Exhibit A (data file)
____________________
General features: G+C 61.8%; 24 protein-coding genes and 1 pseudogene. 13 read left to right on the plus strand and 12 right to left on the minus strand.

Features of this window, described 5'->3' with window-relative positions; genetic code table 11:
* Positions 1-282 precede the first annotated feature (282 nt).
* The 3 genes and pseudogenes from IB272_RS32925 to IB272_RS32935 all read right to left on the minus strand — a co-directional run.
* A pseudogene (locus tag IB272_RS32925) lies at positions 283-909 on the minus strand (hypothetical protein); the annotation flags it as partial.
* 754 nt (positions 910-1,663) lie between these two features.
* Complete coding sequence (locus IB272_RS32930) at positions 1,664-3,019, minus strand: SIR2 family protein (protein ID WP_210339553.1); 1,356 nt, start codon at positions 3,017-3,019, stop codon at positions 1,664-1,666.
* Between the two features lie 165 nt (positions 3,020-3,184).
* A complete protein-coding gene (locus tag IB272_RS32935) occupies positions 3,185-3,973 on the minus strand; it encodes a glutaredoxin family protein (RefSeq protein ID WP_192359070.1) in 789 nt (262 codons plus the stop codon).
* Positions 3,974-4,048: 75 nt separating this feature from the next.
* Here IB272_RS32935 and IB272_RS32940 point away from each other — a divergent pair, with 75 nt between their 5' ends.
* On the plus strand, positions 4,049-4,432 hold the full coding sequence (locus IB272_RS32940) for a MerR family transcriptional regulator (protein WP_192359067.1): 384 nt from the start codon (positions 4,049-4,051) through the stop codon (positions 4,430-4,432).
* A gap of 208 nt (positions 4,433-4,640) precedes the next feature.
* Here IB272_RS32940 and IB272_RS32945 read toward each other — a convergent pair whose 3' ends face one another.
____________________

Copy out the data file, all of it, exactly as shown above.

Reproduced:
General features: G+C 61.8%; 24 protein-coding genes and 1 pseudogene. 13 read left to right on the plus strand and 12 right to left on the minus strand.

Features of this window, described 5'->3' with window-relative positions; genetic code table 11:
* Positions 1-282 precede the first annotated feature (282 nt).
* The 3 genes and pseudogenes from IB272_RS32925 to IB272_RS32935 all read right to left on the minus strand — a co-directional run.
* A pseudogene (locus tag IB272_RS32925) lies at positions 283-909 on the minus strand (hypothetical protein); the annotation flags it as partial.
* 754 nt (positions 910-1,663) lie between these two features.
* Complete coding sequence (locus IB272_RS32930) at positions 1,664-3,019, minus strand: SIR2 family protein (protein ID WP_210339553.1); 1,356 nt, start codon at positions 3,017-3,019, stop codon at positions 1,664-1,666.
* Between the two features lie 165 nt (positions 3,020-3,184).
* A complete protein-coding gene (locus tag IB272_RS32935) occupies positions 3,185-3,973 on the minus strand; it encodes a glutaredoxin family protein (RefSeq protein ID WP_192359070.1) in 789 nt (262 codons plus the stop codon).
* Positions 3,974-4,048: 75 nt separating this feature from the next.
* Here IB272_RS32935 and IB272_RS32940 point away from each other — a divergent pair, with 75 nt between their 5' ends.
* On the plus strand, positions 4,049-4,432 hold the full coding sequence (locus IB272_RS32940) for a MerR family transcriptional regulator (protein WP_192359067.1): 384 nt from the start codon (positions 4,049-4,051) through the stop codon (positions 4,430-4,432).
* A gap of 208 nt (positions 4,433-4,640) precedes the next feature.
* Here IB272_RS32940 and IB272_RS32945 read toward each other — a convergent pair whose 3' ends face one another.